Information Graphics: To gather data and produce an information graphic from it. Choosing to gather data from objects/possessions inside peoples bags, I collated 12 different photographs, two examples opposite bottom left. I have highlighted, top right, the reoccurrence of a circle within the collections and recorded the variety of sizes. I have then, opposite bottom right, layered each circle upon another in order of when the photograph was taken e.g. bag 1/photograph 1= Circle 1 is the bottom layer, ect. The colour presents the difference in size through bands that have been formed. The diagram opposite top right, is a representation of the circles found within the early stages of development. Then, below, the circles placed upon eachother, bands showing difference in size. I took some inspiration from an information graphic poster, below and screenshot, left. I have channelled things such as colour and shape into my own design.

Studio Practice: Production & Consumption


Studio Practice: Production & Consumption

A Book About A Book: To become aware of how books work and how we are attracted to them, study close to one or several aspects and produce a ‘book about a book’. I chose to investigate language and the structure of a book. The concept of my book is ‘replacement’; how replacing text with image; text being the object that forms the image. I came up with several different experiments such as replacing letters with shapes; simplifying each letter to either a triangle, circle or square. Another; deleting all the text to leave behind only the punctuation which then formed dot-to-dot like patterns, and another, making structures from rivers and lines seen in the body copy. This was quite a detailed and thorough process. The idea all stemmed from my preference of image over text and proving that extraordinary things can be pulled out of text. I found this brief the most rewarding and challenging from the whole semester. The opportunity of selling a small number of my books at our uni bookfair was also a great aspect of the brief. I managed to sell all five books and get some great feedback. This brief was also a chance to put my bookbinding skills to practice which I feel worked well and suited my book.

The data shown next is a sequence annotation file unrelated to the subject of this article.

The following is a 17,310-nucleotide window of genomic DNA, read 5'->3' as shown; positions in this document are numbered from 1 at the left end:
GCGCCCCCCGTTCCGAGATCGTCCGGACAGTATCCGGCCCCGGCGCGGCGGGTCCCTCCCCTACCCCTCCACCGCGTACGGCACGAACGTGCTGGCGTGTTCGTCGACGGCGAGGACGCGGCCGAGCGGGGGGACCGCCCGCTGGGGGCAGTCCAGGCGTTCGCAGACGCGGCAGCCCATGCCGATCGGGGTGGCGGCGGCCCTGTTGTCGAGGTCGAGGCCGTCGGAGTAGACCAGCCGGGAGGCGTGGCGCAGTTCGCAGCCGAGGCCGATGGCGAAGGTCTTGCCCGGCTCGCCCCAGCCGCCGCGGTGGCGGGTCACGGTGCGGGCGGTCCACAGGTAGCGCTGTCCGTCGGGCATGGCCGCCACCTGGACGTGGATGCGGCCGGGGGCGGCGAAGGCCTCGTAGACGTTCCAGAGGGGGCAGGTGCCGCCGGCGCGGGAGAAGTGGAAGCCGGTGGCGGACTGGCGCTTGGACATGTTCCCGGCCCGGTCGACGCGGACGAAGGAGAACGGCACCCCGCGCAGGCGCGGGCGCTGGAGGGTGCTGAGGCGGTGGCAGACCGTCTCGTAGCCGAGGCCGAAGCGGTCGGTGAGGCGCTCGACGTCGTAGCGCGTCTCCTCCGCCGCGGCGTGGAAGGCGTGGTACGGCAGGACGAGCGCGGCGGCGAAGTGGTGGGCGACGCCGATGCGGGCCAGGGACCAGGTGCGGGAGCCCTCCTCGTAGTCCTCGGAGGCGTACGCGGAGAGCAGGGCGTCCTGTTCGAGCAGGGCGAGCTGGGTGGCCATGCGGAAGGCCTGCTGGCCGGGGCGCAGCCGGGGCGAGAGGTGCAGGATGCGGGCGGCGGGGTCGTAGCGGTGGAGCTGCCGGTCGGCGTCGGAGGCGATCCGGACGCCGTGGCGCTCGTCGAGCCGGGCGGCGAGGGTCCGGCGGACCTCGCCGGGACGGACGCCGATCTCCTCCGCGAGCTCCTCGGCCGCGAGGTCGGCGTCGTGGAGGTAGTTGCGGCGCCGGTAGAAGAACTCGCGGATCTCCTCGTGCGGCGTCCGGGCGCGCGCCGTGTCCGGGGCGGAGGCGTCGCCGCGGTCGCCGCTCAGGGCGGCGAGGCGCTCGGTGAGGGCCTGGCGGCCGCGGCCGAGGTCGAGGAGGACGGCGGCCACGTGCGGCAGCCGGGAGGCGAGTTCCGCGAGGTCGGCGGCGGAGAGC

24 Hour and 2 week LAB: During the 24 hour LAB I felt the emphasis was on change so Laura and myself altered one of the posters in the canteen. Using coloured acetate we cut out and laid the shapes onto the plastic cover of the poster which held it well for a week or so. The LAB allowed us to intervene, temporarily and make the environment our studio. The LAB made it clear that having an environment to work in away from home is significant to a good work ethic. The LAB was also a good opportunity to collaborate. Laura, Abi and I have started to work on a zine together, idea being, to produce a zine around a theme or word every month or maybe even quarterly. Our first zine will be around the word and theme ‘Triangle’. Images, right, showing work in progress.

Studio Practice: Production & Consumption

Studio Practice: Production & Consumption

What I have gained from semester 2: Production & Consumption This semester has been a huge contrast to last; time for alot of thinking and absorption by subjects thrown up from both studio assignments and contextual studies. Unlike last semester, I feel that contextual studies has played an enormous part within my work. Choosing to study and write up about Ken Garland’s First Things First Manifesto has opened up a whole new perspective I can draw upon and apply to my work, as well as furthering my previous work and thoughts on the theme of consumerism and waste. I also think that the ‘Utopia & Dystopia’ brief allowed me to understand the difference in morals and environments from person to person. This brief exposed me to the idea of an ‘artist manifesto’, which at first I honestly didn’t think I had much interest in. However, I proved myself wrong when contextual studies allowed me to grasp and appreciate the form of a manifesto. I made an attempt to produce my own manifesto which was exhibited in the Rag Factory exhibition during the LAB 2 weeks, one of the highlights of year 1. Another assignment that has been one of the most successful and as enjoyable is ‘A Book About A Book’ brief due to the opportunity of the bookfair at the end which was again a chance to disseminate my work. I do feel that this semesters briefs have needed alot more time to understand and consume due to the issues and subjects attached to them that personally I am attracted to. I also think that I have not produced as much work as last semester due to the overwhelming thought processing behind these briefs. However, I am not comparing myself to last semester because I feel I have gained alot more that, at present, cannot be made tangible but has given me food for thought.


Studio portfolio from semester 2